More affordable four-unit homes proposed for Burlington as housing crisis intensifies
Published October 13, 2023 at 3:16 pm
With the housing crisis deepening, it appears that one solution–including more homes containing up to four separate units–is on the table in Burlington.
Although Mississauga council recently voted to send a motion calling for the inclusion of four-plex homes back to staff for more study, it appears that Ward 4 Coun. Shawna Stolte is hoping her city will be receptive to the same idea.
In a motion set to be presented to council at an upcoming Oct. 17 meeting, Stolte is asking council to consider four residential units as-of-right.
Stolte’s motion, which mentions a Canada-wide housing crisis defined by high prices, high borrowing costs and low inventory, says that allowing properties with four units aligns with Burlington’s commitment to addressing “missing middle” housing in the city.
The “missing middle” refers to affordable and attainable housing for middle-income earners.
Creating more affordable housing for middle-income residents is part of the city’s first-ever housing strategy, which council approved in 2022.
As of now, house prices remain elevated.
According to the latest data from the Toronto Regional Real Estate Board (TRREB), the average house price in Halton (Oakville, Burlington, Milton and Halton Hills) hit $1,245,146 last month, up 1.2 per cent from $1,230,389 in August. The average price in Burlington hit $1,049,362 in September.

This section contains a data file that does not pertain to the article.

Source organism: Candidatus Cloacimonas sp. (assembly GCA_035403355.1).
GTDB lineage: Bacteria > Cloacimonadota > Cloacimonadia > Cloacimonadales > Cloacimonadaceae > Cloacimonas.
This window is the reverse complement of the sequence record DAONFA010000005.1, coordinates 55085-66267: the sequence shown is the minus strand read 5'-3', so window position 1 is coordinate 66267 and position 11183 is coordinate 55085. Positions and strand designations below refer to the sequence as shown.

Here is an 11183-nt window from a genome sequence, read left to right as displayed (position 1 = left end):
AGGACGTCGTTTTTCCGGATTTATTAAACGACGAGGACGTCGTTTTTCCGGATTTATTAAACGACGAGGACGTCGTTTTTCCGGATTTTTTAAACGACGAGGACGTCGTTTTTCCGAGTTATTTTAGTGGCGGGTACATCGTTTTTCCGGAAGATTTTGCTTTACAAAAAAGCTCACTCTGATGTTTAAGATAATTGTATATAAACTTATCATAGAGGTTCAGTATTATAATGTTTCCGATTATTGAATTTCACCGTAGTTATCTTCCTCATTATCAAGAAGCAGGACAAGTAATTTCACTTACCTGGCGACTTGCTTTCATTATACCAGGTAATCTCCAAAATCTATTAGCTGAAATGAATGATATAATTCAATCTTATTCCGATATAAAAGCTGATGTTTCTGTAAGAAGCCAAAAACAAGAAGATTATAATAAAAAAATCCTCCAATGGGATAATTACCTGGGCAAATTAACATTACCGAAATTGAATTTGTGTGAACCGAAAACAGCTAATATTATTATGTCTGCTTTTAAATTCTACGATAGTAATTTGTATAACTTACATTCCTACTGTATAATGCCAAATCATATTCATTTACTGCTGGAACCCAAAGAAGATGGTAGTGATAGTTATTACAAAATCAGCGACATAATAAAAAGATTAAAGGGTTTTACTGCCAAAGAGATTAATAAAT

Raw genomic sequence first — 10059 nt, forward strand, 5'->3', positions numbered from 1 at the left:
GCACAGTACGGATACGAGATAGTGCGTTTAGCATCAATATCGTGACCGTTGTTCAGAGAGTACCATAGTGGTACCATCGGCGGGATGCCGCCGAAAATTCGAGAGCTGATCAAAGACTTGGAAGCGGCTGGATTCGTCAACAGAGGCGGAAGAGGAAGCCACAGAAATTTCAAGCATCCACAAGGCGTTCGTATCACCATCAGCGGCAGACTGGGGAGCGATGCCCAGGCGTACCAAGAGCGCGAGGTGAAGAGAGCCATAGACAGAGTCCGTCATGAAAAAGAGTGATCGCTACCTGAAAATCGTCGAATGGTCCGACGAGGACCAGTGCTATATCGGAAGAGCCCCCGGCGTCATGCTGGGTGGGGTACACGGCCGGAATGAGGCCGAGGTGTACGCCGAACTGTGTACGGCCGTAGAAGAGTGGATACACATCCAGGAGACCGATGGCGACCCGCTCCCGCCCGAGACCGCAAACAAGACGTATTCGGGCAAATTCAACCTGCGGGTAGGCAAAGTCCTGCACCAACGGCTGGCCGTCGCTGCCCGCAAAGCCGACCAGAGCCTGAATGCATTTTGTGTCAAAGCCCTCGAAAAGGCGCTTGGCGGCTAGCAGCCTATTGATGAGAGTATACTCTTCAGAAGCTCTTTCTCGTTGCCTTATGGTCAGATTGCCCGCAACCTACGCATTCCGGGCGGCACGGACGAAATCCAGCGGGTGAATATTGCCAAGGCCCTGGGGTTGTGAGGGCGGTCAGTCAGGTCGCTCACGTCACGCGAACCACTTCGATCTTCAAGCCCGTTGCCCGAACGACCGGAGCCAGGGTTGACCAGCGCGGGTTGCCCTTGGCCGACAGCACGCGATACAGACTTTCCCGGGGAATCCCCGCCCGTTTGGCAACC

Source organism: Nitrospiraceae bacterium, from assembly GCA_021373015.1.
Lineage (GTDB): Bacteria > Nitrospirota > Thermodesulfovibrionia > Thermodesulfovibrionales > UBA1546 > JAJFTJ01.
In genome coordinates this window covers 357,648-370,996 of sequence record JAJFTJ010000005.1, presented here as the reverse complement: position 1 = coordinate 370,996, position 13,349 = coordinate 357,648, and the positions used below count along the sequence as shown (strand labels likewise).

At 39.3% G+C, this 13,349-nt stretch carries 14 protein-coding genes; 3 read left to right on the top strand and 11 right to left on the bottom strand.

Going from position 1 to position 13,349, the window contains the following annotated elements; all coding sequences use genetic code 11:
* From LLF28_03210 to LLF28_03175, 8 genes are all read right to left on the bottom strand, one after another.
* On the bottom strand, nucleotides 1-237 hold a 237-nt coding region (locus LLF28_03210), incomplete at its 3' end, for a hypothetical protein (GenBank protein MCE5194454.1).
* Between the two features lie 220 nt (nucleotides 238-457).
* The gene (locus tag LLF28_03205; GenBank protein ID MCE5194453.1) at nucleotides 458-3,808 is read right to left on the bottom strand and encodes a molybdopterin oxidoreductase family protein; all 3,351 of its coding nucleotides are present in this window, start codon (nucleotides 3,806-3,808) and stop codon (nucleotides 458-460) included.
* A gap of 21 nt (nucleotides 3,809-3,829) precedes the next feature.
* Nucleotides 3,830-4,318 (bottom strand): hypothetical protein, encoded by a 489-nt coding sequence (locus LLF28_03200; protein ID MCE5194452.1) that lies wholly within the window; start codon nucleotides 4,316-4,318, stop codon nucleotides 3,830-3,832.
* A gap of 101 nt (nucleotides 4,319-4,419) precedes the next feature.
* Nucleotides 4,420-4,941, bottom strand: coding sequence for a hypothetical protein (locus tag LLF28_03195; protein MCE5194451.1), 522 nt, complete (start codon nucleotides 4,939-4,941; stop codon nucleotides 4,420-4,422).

In terms of specific housing types, the average price of a detached house hit $1,346,007 in Burlington last month. Semi-detached homes cost an average of $1,017,184 and townhouse prices hit an average of $1,054,982. The average condo price sat at $656,808.
The housing market is also challenging for tenants.
According to the latest data from Rentals.ca, Burlington is one of the most expensive cities for renters in Canada, with the average rental rate sitting at $2,217, up 5.7 per cent from last year.
The motion also points out that Burlington must meet a provincially set housing target of 29,000 units by 2031 while also respecting agricultural and heritage systems that the city does not believe to be appropriate for residential development.
“Whereas given that the City of Burlington has limited greenfield areas it is ever more critical to acknowledge that development is more complicated and there is a pressing need to support sensitive infill and redevelopment opportunities appropriate to the City’s context,” the motion reads, adding that research undertaken through the city’s housing strategy indicates that residents feel there’s a lack of diverse housing options.
The motion also points out that a portion of $40 million in federal funding made available to various municipalities through the government’s Housing Accelerator Fund could be inaccessible should the city not allow four units as-of-right.
In her motion, Stolte mentions that London, Vaughan and Calgary are required to offer four-plexes in order to access funding.
“Therefore, be it resolved that Burlington City Council declare its intention to allow four units as-of-right; and that staff be directed to engage with the community to implement four units as-of-right,” the motion reads.
Stolte also requested that copies of her motion be sent to MPs and MPPs.
The motion will come before council next week.inhalton's Editorial Standards and Policies advertising